Once you can use blockchains to verify an identity, you can use it to authenticate documents. A digitally signed document can’t be tampered with, and its timestamp can’t be altered. These features are a better proof than the signatures of witnesses to a paper document. Printed materials can be changed, and witnesses are often total strangers who don’t give a thought to what they’re attesting.
A blockchain can’t establish your real-world identity by itself. It needs some way to connect a digital signature to a person. This requires an initial trusted source, such as an agency that has established its blockchain identity by regular public use. It can then act as a blockchain notary to authenticate personal keys. It’s only necessary to do that once, after which the key’s owner can use it repeatedly.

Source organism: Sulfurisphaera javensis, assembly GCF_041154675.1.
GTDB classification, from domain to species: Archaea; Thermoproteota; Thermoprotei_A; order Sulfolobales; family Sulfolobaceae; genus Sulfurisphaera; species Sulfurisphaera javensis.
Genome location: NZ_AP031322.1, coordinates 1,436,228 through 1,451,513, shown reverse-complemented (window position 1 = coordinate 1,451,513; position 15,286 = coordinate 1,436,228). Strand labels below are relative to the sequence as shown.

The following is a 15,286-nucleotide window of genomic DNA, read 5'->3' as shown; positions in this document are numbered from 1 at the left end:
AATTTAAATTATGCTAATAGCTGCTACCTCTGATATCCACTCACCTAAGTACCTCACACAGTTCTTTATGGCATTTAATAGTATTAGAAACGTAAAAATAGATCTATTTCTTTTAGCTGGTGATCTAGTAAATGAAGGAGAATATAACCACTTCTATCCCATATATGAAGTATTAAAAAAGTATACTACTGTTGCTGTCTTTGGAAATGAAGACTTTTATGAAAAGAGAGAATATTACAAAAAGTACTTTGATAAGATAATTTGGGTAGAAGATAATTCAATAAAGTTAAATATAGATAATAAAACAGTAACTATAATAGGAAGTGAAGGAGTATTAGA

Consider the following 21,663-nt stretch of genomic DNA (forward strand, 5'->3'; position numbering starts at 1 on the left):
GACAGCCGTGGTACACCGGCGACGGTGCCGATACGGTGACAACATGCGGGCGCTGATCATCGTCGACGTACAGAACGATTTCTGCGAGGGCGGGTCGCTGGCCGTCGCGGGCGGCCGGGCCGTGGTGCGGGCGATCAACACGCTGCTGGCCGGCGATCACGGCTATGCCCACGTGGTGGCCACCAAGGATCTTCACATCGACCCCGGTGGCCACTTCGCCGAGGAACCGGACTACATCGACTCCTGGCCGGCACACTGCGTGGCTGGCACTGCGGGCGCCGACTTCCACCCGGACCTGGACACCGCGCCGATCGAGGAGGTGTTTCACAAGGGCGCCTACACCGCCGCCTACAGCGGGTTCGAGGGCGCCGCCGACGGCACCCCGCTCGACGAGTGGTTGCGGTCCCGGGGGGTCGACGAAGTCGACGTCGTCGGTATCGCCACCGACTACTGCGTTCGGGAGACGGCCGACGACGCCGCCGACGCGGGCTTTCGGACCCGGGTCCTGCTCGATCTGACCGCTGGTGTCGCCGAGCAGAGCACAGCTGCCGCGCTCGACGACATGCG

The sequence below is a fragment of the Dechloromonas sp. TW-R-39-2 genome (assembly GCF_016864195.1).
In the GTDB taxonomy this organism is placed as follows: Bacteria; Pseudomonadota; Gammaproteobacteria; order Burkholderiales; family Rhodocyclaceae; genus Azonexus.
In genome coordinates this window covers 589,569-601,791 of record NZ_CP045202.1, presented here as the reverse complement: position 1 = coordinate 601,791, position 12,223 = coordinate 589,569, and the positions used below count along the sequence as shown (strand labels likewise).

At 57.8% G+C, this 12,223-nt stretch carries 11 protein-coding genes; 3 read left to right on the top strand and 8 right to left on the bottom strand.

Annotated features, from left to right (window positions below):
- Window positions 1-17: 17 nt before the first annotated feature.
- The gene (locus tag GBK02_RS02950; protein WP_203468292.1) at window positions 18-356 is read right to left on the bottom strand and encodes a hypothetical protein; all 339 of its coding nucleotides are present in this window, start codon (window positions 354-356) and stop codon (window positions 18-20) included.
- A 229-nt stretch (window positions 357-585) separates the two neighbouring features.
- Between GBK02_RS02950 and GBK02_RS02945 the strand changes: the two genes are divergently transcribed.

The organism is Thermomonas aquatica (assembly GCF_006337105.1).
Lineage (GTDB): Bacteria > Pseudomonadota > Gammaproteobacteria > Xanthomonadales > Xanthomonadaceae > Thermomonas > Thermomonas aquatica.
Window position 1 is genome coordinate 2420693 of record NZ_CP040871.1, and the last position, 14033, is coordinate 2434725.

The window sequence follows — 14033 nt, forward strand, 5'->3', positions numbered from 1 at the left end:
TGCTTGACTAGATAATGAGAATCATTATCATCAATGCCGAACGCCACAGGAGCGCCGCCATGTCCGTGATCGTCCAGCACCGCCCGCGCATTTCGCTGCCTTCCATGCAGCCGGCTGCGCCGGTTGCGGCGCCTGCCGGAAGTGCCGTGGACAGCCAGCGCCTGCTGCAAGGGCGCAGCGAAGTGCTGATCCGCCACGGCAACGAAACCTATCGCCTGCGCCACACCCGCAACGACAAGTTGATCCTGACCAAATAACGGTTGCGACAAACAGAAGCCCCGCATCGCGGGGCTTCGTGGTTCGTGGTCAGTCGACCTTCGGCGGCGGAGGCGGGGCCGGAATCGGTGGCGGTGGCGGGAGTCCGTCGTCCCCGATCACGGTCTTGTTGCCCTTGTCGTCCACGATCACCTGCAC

Blockchains shouldn’t hold large records, since they’re intended to serve a lot of participants and never lose information. They can grow huge. The blockchain record doesn’t have to hold the document itself, only a pointer to it and its digital signature.
People’s medical records tend to be scattered among multiple healthcare providers over the years. Privacy laws like HIPAA protect patients from unauthorized disclosure but can make it painful to get records for legitimate purposes. Many startup companies are looking at blockchains to unify people’s healthcare records.
The actual records can’t be stored on the blockchain, for privacy reasons. Providers will create a reference on the blockchain to a securely stored document. The patient will control access, granting it to providers or insurance companies as necessary.